By: Steve Sosnick, Chief Strategist
As we approach the midway of this quarterly earnings season, it is normal to search for themes that can define our views about the economy and guide our thinking about what to expect from those companies who are yet to report. Yet one theme seems to underlie the results, and that could bode poorly for investors who are hoping for rate cuts in the coming months (and our health). The US consumer seems more than willing to pay more for their favorite brands, especially if they sell, um, comfort foods.
Consider some of the winners that we have seen over recent sessions. Today’s big gainer, even more than Microsoft (MSFT), is Chipotle Mexican Grill (CMG). CMG is up about 14% this morning, setting a new all-time high after beating estimates and offering positive guidance. The company’s CFO stated that lower-income customers are returning to the restaurants even as prices have risen by about 10%. In short, CMG has found that they can pass along price increases to their customers without penalty.
It would be one thing if a single company made comments like that, but we have heard something similar from Coca-Cola (KO), Pepsi (PEP), McDonalds (MCD) and Procter & Gamble (PG) all beat analyst consensus estimates and cited their ability to pass along price increases during their earnings calls. For better or worse, we’re willing to pay up for our favorite hamburgers, soda, potato chips, and burritos. Health ramifications aside, if the Federal Reserve’s goal is to combat inflation, this is a clear sign that their fight is far from over.
To be sure, it is not at all a bad thing that consumers have the means to afford their favorite brands. An unemployment rate of 3.5% means that the vast majority of people who want a job have one. The tight labor market means that people can afford their favorite goods and services and have the means to pay more for them if necessary. It’s not only food. We heard something similar from Kimberly-Clark (KMB), whose stock was boosted by brand loyalty to tissues, toilet paper and diapers (and also because of, I, s—, er, kid you not, big news in the “poop” category.)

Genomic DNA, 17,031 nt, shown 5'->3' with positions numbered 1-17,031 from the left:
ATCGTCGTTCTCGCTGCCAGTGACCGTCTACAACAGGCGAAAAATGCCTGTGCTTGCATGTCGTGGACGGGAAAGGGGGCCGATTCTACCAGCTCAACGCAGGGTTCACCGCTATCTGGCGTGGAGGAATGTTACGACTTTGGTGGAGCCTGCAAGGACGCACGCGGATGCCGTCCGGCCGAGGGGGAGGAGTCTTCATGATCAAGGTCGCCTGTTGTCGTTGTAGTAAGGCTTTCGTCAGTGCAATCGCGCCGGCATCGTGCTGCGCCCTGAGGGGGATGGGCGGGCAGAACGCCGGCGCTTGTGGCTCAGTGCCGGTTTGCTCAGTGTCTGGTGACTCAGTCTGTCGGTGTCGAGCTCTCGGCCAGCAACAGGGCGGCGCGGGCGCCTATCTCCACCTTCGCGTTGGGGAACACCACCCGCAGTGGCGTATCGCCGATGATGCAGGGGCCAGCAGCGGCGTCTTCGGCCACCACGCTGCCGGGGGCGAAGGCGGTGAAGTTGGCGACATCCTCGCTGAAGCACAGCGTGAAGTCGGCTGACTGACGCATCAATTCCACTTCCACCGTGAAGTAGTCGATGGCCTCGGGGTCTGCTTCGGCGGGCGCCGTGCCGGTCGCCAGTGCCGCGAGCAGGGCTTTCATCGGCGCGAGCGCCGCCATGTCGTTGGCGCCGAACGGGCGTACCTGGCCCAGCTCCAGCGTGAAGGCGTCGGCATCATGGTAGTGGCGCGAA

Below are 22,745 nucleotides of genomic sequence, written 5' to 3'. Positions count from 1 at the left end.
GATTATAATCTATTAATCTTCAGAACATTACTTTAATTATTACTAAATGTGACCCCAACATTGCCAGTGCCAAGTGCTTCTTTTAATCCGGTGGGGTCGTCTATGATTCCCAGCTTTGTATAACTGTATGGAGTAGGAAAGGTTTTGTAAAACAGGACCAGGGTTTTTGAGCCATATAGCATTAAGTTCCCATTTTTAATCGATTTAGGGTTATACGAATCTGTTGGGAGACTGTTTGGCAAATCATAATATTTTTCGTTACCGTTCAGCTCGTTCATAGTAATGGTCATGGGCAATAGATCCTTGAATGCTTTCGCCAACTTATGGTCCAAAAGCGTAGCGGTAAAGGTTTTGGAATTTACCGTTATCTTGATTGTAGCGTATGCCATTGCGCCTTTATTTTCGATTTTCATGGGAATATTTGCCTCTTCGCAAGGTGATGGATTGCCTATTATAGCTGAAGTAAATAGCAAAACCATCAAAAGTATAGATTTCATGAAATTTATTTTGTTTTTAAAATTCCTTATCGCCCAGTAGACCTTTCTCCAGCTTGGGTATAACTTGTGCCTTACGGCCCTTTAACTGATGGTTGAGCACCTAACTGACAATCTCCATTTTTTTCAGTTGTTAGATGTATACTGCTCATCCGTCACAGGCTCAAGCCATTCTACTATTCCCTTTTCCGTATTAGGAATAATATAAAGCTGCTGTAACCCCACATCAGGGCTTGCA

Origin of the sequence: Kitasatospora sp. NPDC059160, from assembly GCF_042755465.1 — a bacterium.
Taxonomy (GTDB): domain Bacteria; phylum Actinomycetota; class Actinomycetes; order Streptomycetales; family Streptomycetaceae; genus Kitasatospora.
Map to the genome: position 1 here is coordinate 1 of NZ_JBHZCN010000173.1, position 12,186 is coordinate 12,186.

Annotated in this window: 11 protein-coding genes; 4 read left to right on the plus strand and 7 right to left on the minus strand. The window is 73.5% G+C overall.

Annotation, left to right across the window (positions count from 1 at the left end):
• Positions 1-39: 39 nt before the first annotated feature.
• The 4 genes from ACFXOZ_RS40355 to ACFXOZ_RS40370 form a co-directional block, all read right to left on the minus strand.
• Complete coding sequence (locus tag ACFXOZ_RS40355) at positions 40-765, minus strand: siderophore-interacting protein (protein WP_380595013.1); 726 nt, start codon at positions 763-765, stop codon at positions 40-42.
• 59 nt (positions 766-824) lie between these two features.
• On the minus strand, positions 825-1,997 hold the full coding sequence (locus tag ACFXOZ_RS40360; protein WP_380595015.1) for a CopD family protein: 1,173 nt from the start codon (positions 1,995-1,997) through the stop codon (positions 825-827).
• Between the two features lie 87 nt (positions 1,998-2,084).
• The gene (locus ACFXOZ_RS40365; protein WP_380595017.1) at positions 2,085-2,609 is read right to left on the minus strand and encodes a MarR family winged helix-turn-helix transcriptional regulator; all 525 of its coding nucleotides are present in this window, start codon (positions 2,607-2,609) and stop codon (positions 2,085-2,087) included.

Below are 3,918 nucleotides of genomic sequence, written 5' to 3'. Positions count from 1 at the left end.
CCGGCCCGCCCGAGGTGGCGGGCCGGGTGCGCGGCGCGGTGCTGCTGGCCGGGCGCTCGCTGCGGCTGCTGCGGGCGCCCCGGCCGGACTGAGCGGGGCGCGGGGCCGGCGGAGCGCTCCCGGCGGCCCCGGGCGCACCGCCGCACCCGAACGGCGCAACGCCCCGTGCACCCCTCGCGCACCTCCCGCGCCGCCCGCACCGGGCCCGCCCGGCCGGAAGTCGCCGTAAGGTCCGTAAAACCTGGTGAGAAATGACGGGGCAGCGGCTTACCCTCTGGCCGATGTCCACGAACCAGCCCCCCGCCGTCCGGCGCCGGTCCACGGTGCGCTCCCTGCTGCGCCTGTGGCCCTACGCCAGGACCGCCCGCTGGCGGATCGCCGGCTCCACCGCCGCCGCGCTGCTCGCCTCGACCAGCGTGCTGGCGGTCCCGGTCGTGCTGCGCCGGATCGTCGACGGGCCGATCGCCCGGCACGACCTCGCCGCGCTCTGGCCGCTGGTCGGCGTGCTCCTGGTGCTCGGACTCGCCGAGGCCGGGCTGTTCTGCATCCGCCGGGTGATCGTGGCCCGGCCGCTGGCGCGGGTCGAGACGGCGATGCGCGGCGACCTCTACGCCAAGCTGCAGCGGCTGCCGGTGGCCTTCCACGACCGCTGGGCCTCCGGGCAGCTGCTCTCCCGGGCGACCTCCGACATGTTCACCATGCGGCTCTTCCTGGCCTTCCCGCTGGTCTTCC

Consumers make up the bulk of the US economy. When they feel economic stress, they cut back and trade down to lower cost brands. One could assert that MCD is the lower cost alternative when it comes to dining out, and the CMG CFO theorized that some of their growth could be coming from customers trading down from higher-end restaurants, but that doesn’t explain the resilience of other consumer products. People who feel flush will feel ok about paying up for better-quality toilet paper.
The strong performance of consumer staples may be a key “tell” about why it seems that there is a huge divergence in the economy, and in the markets too. There is no shortage of economists and pundits who are concerned about a recession on the horizon. The persistent yield curve inversions tell us that is a key worry of bond investors. On the equity side, we see institutional investors expressing pessimism about stocks, yet money continues to flow into individuals’ favorite names.
We are back at another “careful what you wish for” moment. Fed Funds futures show an 83% chance for a hike at next week’s FOMC meeting, but also anticipate 3-4 cuts over the coming months. If the consumer remains this solid, it is tough to imagine what sort of economic forces would justify an “about-face” from the Fed in a matter of months. Unless there is a banking crisis that metastasizes beyond what we have seen so far or some other sort of financial accident, it is hard to see the consumer sector slamming on the brakes sufficiently to cause the FOMC to cede its fight against inflation. If you like the idea of healthy consumers, it is hard to have it both ways.
This post first appeared on April 26th 2023, Traders’ Insight Blog
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